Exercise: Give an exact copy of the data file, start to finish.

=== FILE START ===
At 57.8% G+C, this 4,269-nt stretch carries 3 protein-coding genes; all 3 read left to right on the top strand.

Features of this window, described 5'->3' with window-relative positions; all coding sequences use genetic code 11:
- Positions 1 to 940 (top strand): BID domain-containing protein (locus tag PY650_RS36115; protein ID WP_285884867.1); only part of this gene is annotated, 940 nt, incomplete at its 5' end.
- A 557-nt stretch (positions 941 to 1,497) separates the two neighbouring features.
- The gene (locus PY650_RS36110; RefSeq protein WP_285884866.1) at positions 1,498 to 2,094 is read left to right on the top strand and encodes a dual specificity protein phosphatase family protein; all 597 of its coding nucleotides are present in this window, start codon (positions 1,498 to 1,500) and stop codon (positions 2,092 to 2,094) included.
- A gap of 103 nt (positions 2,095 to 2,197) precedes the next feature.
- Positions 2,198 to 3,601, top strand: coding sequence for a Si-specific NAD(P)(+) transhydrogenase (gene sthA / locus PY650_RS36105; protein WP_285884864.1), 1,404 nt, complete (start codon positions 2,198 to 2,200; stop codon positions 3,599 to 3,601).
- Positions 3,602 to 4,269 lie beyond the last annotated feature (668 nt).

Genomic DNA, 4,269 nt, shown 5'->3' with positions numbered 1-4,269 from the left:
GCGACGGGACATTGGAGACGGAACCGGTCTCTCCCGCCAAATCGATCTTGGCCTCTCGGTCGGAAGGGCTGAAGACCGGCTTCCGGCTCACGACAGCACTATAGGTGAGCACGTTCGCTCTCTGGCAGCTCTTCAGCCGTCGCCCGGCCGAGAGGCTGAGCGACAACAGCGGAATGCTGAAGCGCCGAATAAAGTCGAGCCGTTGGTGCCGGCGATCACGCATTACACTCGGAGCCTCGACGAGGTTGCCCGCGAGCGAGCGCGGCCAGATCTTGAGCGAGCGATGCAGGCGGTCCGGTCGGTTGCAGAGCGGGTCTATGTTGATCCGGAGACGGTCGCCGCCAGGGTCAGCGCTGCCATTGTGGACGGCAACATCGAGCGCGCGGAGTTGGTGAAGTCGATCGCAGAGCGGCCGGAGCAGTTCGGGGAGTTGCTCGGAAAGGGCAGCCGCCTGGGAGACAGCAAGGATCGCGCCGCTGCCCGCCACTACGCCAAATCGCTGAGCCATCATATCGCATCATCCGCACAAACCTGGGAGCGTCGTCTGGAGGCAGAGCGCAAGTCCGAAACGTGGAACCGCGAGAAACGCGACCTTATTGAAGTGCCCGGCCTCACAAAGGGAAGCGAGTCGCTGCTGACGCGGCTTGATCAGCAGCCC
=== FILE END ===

At 57.8% G+C, this 4,269-nt stretch carries 3 protein-coding genes; all 3 read left to right on the top strand.

Features of this window, described 5'->3' with window-relative positions; all coding sequences use genetic code 11:
- Positions 1 to 940 (top strand): BID domain-containing protein (locus tag PY650_RS36115; protein ID WP_285884867.1); only part of this gene is annotated, 940 nt, incomplete at its 5' end.
- A 557-nt stretch (positions 941 to 1,497) separates the two neighbouring features.
- The gene (locus PY650_RS36110; RefSeq protein WP_285884866.1) at positions 1,498 to 2,094 is read left to right on the top strand and encodes a dual specificity protein phosphatase family protein; all 597 of its coding nucleotides are present in this window, start codon (positions 1,498 to 1,500) and stop codon (positions 2,092 to 2,094) included.
- A gap of 103 nt (positions 2,095 to 2,197) precedes the next feature.
- Positions 2,198 to 3,601, top strand: coding sequence for a Si-specific NAD(P)(+) transhydrogenase (gene sthA / locus PY650_RS36105; protein WP_285884864.1), 1,404 nt, complete (start codon positions 2,198 to 2,200; stop codon positions 3,599 to 3,601).
- Positions 3,602 to 4,269 lie beyond the last annotated feature (668 nt).

Genomic DNA, 4,269 nt, shown 5'->3' with positions numbered 1-4,269 from the left:
GCGACGGGACATTGGAGACGGAACCGGTCTCTCCCGCCAAATCGATCTTGGCCTCTCGGTCGGAAGGGCTGAAGACCGGCTTCCGGCTCACGACAGCACTATAGGTGAGCACGTTCGCTCTCTGGCAGCTCTTCAGCCGTCGCCCGGCCGAGAGGCTGAGCGACAACAGCGGAATGCTGAAGCGCCGAATAAAGTCGAGCCGTTGGTGCCGGCGATCACGCATTACACTCGGAGCCTCGACGAGGTTGCCCGCGAGCGAGCGCGGCCAGATCTTGAGCGAGCGATGCAGGCGGTCCGGTCGGTTGCAGAGCGGGTCTATGTTGATCCGGAGACGGTCGCCGCCAGGGTCAGCGCTGCCATTGTGGACGGCAACATCGAGCGCGCGGAGTTGGTGAAGTCGATCGCAGAGCGGCCGGAGCAGTTCGGGGAGTTGCTCGGAAAGGGCAGCCGCCTGGGAGACAGCAAGGATCGCGCCGCTGCCCGCCACTACGCCAAATCGCTGAGCCATCATATCGCATCATCCGCACAAACCTGGGAGCGTCGTCTGGAGGCAGAGCGCAAGTCCGAAACGTGGAACCGCGAGAAACGCGACCTTATTGAAGTGCCCGGCCTCACAAAGGGAAGCGAGTCGCTGCTGACGCGGCTTGATCAGCAGCCC